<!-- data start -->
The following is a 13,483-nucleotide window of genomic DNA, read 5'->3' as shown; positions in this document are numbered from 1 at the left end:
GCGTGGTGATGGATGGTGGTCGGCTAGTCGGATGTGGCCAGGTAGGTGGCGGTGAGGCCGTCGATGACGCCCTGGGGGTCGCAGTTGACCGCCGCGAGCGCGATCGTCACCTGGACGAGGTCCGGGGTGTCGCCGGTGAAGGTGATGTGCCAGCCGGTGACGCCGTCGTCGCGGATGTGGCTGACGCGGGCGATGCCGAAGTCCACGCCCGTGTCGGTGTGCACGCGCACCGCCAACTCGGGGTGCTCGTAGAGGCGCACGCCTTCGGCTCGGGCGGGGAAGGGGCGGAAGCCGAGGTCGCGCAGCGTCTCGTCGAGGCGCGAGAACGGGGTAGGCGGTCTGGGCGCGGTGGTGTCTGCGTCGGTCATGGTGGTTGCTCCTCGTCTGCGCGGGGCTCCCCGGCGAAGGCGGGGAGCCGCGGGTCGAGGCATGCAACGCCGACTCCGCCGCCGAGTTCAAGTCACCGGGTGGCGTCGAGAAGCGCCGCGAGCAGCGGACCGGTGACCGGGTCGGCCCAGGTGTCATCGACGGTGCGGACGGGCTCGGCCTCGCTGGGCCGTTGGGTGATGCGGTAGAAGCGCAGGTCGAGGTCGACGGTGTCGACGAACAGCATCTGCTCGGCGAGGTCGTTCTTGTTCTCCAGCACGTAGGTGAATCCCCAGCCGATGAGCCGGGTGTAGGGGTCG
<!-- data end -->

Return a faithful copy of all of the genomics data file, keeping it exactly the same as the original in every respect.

The following is a 13,483-nucleotide window of genomic DNA, read 5'->3' as shown; positions in this document are numbered from 1 at the left end:
GCGTGGTGATGGATGGTGGTCGGCTAGTCGGATGTGGCCAGGTAGGTGGCGGTGAGGCCGTCGATGACGCCCTGGGGGTCGCAGTTGACCGCCGCGAGCGCGATCGTCACCTGGACGAGGTCCGGGGTGTCGCCGGTGAAGGTGATGTGCCAGCCGGTGACGCCGTCGTCGCGGATGTGGCTGACGCGGGCGATGCCGAAGTCCACGCCCGTGTCGGTGTGCACGCGCACCGCCAACTCGGGGTGCTCGTAGAGGCGCACGCCTTCGGCTCGGGCGGGGAAGGGGCGGAAGCCGAGGTCGCGCAGCGTCTCGTCGAGGCGCGAGAACGGGGTAGGCGGTCTGGGCGCGGTGGTGTCTGCGTCGGTCATGGTGGTTGCTCCTCGTCTGCGCGGGGCTCCCCGGCGAAGGCGGGGAGCCGCGGGTCGAGGCATGCAACGCCGACTCCGCCGCCGAGTTCAAGTCACCGGGTGGCGTCGAGAAGCGCCGCGAGCAGCGGACCGGTGACCGGGTCGGCCCAGGTGTCATCGACGGTGCGGACGGGCTCGGCCTCGCTGGGCCGTTGGGTGATGCGGTAGAAGCGCAGGTCGAGGTCGACGGTGTCGACGAACAGCATCTGCTCGGCGAGGTCGTTCTTGTTCTCCAGCACGTAGGTGAATCCCCAGCCGATGAGCCGGGTGTAGGGGTCG